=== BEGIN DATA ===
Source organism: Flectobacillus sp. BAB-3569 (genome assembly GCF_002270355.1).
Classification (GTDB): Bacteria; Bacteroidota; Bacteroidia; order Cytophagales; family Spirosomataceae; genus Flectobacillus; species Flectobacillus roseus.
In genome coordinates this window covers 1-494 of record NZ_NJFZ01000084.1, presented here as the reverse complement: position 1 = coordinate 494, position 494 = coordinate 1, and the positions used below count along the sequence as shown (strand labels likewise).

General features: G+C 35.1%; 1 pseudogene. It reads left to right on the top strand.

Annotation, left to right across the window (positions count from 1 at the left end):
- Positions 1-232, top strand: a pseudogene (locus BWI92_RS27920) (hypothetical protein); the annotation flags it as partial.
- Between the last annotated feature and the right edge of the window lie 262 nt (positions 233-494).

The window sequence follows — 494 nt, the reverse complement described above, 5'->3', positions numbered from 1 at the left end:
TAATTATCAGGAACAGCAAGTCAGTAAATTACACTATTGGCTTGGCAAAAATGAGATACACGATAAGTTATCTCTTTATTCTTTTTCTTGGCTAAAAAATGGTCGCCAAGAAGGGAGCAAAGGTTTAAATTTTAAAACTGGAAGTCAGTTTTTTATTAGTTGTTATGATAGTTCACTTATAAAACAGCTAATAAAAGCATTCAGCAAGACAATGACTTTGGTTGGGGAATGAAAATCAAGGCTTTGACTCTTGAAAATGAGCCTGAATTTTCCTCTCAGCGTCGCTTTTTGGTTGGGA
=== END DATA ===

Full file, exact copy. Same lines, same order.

Source organism: Flectobacillus sp. BAB-3569 (genome assembly GCF_002270355.1).
Classification (GTDB): Bacteria; Bacteroidota; Bacteroidia; order Cytophagales; family Spirosomataceae; genus Flectobacillus; species Flectobacillus roseus.
In genome coordinates this window covers 1-494 of record NZ_NJFZ01000084.1, presented here as the reverse complement: position 1 = coordinate 494, position 494 = coordinate 1, and the positions used below count along the sequence as shown (strand labels likewise).

General features: G+C 35.1%; 1 pseudogene. It reads left to right on the top strand.

Annotation, left to right across the window (positions count from 1 at the left end):
- Positions 1-232, top strand: a pseudogene (locus BWI92_RS27920) (hypothetical protein); the annotation flags it as partial.
- Between the last annotated feature and the right edge of the window lie 262 nt (positions 233-494).

The window sequence follows — 494 nt, the reverse complement described above, 5'->3', positions numbered from 1 at the left end:
TAATTATCAGGAACAGCAAGTCAGTAAATTACACTATTGGCTTGGCAAAAATGAGATACACGATAAGTTATCTCTTTATTCTTTTTCTTGGCTAAAAAATGGTCGCCAAGAAGGGAGCAAAGGTTTAAATTTTAAAACTGGAAGTCAGTTTTTTATTAGTTGTTATGATAGTTCACTTATAAAACAGCTAATAAAAGCATTCAGCAAGACAATGACTTTGGTTGGGGAATGAAAATCAAGGCTTTGACTCTTGAAAATGAGCCTGAATTTTCCTCTCAGCGTCGCTTTTTGGTTGGGA